Alexander Polyhistor

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Lucius Cornelius Alexander Polyhistor (Ancient Greek: Ἀλέξανδρος ὁ Πολυΐστωρ; flourished in the first half of the 1st century BC; also called Alexander of Miletus) was a Greek scholar who was enslaved by the Romans during the Mithridatic War and taken to Rome as a tutor. After his release, he continued to live in Italy as a Roman citizen. He was so productive as a writer that he earned the surname Polyhistor (very learned). The majority of his writings are now lost, but the fragments that remain shed valuable light on antiquarian and eastern Mediterranean subjects.[1] Among his works were historical and geographical accounts of nearly all the countries of the ancient world, and the book Upon the Jews (Ancient Greek: Περὶ Ἰουδαίων) which excerpted many works which might otherwise be unknown.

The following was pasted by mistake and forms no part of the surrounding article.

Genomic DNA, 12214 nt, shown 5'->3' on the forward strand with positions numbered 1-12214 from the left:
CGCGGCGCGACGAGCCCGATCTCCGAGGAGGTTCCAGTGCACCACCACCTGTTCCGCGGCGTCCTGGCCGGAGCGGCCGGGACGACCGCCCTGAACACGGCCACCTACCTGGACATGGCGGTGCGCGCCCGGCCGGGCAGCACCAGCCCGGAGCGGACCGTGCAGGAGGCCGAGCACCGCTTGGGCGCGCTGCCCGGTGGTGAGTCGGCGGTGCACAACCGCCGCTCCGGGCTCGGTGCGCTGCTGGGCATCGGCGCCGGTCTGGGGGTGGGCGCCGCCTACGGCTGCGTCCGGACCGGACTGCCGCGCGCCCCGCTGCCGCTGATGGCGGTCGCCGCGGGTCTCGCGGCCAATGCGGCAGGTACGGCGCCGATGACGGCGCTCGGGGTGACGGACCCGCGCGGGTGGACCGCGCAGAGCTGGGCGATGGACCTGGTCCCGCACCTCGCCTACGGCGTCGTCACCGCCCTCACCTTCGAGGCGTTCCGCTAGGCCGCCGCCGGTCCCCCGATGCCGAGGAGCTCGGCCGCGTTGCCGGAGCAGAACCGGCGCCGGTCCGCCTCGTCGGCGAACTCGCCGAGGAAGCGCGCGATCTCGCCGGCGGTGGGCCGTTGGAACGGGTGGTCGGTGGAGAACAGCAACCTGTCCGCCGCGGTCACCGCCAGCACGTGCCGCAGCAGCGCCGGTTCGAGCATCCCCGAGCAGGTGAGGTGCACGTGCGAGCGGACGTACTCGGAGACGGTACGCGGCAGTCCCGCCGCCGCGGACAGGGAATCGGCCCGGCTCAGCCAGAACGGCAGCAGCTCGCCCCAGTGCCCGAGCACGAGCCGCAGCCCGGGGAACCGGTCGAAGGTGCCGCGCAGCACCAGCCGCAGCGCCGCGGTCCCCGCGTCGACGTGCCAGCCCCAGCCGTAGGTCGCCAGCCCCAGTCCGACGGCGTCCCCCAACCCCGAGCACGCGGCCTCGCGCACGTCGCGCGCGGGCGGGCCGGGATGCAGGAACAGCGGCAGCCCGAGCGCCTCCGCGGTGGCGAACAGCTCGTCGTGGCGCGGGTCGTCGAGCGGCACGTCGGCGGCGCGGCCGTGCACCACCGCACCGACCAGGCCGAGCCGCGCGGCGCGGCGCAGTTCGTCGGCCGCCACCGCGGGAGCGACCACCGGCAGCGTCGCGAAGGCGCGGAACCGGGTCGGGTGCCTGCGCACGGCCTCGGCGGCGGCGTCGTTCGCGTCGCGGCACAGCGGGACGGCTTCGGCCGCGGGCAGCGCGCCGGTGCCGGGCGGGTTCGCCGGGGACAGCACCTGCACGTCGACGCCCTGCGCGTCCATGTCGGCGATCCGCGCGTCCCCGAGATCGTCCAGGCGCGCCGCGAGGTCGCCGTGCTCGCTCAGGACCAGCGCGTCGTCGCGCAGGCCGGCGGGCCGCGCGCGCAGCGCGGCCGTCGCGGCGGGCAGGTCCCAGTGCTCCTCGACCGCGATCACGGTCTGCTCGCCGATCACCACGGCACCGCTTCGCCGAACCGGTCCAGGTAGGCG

The Suda is the main source of information about Alexander's life.[2] He was born in Miletus between 110 and 105 BC and educated by Crates of Mallus in Pergamon, before being captured in the Mithridatic War and brought to Rome as a slave.[2] He was owned by a Cornelius Lentulus, and became his tutor.[3] Alexander was subsequently freed, and given Roman citizenship by Sulla in 81 BC.[2] He taught Hyginus, and according to the Suda wrote books "beyond number".[2]. Sometime after 40 BC he died in a fire at Laurentum.[2]


The 10th-century Suda makes no attempt to list his works, asserting that he composed books "beyond number."[4]